Tradition runs deep in this cuisine. Many Chinese specialties find their origins in legend and ancient history. This spring when you bite into a delicious Spring Roll, know that you are in excellent company. You are part of a thousand-year-old legacy honoring loyalty…and really, really good food.



Posted in Chinese food | Tagged , , , | Leave a comment

Family Dinner at A Single Pebble – It’s a Secret

The Crew - A Single PebbleEvery family has its secrets. Our histories reveal dance-hall girls, rum runners, flappers, smugglers, and even secret loves. These colorful stories are often kept quiet among relatives in the know. Not any more. A Single Pebble has a family secret. It’s family dinner. And yes, the Single Pebble crew is family! Not in the traditional sense of blood relations, but in the modern sense of union behind a single purpose.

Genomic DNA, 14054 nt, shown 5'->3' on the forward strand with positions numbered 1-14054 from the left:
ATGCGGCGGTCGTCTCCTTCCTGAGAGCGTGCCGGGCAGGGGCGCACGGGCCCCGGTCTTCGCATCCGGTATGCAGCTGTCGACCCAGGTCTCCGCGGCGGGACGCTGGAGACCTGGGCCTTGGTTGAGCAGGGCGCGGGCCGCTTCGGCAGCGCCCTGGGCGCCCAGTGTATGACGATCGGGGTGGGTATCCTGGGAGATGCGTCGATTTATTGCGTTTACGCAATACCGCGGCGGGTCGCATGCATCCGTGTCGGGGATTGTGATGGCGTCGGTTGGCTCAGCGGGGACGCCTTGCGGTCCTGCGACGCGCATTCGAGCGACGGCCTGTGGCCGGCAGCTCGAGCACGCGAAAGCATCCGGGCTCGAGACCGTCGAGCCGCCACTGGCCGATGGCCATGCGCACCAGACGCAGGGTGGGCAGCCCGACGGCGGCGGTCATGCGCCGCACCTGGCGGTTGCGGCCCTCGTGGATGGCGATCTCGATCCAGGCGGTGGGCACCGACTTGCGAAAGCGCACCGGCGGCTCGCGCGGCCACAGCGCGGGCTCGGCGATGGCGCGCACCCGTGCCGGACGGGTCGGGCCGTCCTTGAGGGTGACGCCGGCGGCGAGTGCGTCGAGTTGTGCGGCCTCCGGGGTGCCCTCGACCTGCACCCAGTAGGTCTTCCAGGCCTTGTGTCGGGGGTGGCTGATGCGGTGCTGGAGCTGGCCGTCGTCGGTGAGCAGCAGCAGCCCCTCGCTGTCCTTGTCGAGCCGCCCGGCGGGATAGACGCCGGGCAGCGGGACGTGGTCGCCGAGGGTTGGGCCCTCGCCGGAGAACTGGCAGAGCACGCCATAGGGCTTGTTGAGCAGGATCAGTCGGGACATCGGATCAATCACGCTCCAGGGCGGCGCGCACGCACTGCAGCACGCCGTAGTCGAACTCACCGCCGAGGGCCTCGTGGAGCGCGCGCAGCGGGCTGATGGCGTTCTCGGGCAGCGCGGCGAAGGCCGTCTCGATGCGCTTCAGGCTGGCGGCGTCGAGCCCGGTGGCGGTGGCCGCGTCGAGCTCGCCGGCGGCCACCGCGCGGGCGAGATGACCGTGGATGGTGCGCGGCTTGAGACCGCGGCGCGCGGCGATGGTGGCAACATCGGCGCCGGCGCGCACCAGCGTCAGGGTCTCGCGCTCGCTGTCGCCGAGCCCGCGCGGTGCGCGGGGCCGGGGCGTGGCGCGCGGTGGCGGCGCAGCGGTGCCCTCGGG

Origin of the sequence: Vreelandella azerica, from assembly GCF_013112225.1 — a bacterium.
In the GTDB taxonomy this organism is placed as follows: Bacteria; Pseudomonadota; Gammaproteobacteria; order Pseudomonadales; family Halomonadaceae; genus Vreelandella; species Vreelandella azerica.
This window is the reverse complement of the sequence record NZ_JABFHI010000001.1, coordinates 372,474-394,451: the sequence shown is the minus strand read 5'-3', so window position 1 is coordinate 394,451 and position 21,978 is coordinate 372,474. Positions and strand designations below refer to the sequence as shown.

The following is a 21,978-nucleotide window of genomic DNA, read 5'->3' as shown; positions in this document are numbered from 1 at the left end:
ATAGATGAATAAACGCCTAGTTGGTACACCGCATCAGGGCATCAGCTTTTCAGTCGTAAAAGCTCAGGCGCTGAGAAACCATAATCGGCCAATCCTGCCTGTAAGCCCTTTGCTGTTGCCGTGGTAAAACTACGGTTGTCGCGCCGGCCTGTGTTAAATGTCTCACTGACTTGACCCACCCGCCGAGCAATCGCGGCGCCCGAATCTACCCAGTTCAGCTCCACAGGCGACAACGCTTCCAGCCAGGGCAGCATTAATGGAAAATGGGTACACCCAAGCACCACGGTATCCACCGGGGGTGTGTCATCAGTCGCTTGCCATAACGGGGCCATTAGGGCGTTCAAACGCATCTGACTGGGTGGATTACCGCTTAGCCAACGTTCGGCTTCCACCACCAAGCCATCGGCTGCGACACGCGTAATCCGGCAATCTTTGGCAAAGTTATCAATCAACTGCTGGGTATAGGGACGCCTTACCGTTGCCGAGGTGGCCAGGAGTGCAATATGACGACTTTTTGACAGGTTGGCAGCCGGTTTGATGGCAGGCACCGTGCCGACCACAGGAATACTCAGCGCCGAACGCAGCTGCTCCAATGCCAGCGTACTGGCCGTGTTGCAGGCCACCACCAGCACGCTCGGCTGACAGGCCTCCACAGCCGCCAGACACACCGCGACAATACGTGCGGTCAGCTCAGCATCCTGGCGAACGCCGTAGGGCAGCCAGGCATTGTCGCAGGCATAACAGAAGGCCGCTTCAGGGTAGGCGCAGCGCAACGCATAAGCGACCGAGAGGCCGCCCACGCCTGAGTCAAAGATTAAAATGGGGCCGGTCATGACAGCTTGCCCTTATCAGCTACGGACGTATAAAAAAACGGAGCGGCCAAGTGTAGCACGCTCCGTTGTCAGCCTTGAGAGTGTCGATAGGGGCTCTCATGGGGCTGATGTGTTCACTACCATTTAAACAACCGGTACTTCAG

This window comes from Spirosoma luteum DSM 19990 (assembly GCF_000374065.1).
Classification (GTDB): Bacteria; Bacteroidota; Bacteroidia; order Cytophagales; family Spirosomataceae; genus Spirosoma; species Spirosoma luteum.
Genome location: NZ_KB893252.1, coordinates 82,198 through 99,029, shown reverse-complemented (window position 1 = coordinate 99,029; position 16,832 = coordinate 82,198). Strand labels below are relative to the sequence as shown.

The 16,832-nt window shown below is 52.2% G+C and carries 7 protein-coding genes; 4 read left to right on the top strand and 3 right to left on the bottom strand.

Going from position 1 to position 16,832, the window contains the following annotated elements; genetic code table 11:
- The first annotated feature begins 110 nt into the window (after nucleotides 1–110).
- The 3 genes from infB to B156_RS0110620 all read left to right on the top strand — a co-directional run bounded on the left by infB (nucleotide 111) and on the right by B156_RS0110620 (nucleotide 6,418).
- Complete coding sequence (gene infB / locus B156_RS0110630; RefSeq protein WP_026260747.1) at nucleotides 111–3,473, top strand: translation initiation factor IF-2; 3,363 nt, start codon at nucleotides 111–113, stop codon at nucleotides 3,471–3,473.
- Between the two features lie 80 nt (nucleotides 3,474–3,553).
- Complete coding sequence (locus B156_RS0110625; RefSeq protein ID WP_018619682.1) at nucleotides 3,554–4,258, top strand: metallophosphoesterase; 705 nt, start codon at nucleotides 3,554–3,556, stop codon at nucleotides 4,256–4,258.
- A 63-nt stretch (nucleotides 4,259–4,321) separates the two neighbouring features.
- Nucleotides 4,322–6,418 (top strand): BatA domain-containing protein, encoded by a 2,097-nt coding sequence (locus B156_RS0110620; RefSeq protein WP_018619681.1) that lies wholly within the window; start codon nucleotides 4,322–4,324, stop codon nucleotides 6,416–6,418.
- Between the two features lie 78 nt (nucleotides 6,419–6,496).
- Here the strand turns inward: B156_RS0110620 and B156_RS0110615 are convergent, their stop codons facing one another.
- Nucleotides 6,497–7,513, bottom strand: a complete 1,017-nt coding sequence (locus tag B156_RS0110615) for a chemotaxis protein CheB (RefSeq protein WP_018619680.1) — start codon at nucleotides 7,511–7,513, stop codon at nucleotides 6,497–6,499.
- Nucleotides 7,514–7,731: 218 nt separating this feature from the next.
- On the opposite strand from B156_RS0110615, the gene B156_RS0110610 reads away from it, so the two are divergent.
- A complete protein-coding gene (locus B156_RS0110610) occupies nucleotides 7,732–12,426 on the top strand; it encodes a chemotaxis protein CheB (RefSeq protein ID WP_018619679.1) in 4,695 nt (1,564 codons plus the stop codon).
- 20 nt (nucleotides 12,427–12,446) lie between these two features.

Each afternoon at 4:00 a seemingly disparate group of food lovers gathers for a shared meal, family style. The group is comprised of all the staff on duty that day. Bussers and chefs, waiters and bartenders tuck in for family dinner. A Single Pebble, as in Chinese culture, the sharing of food as a family is a very important way to show love and respect.

For chef-owner Chiuho Duval food is about connection. That’s exactly what happens at family dinner. Staff members share their stories as they pass the soup and get to know the varied flavors and specials they’ll be serving up that evening.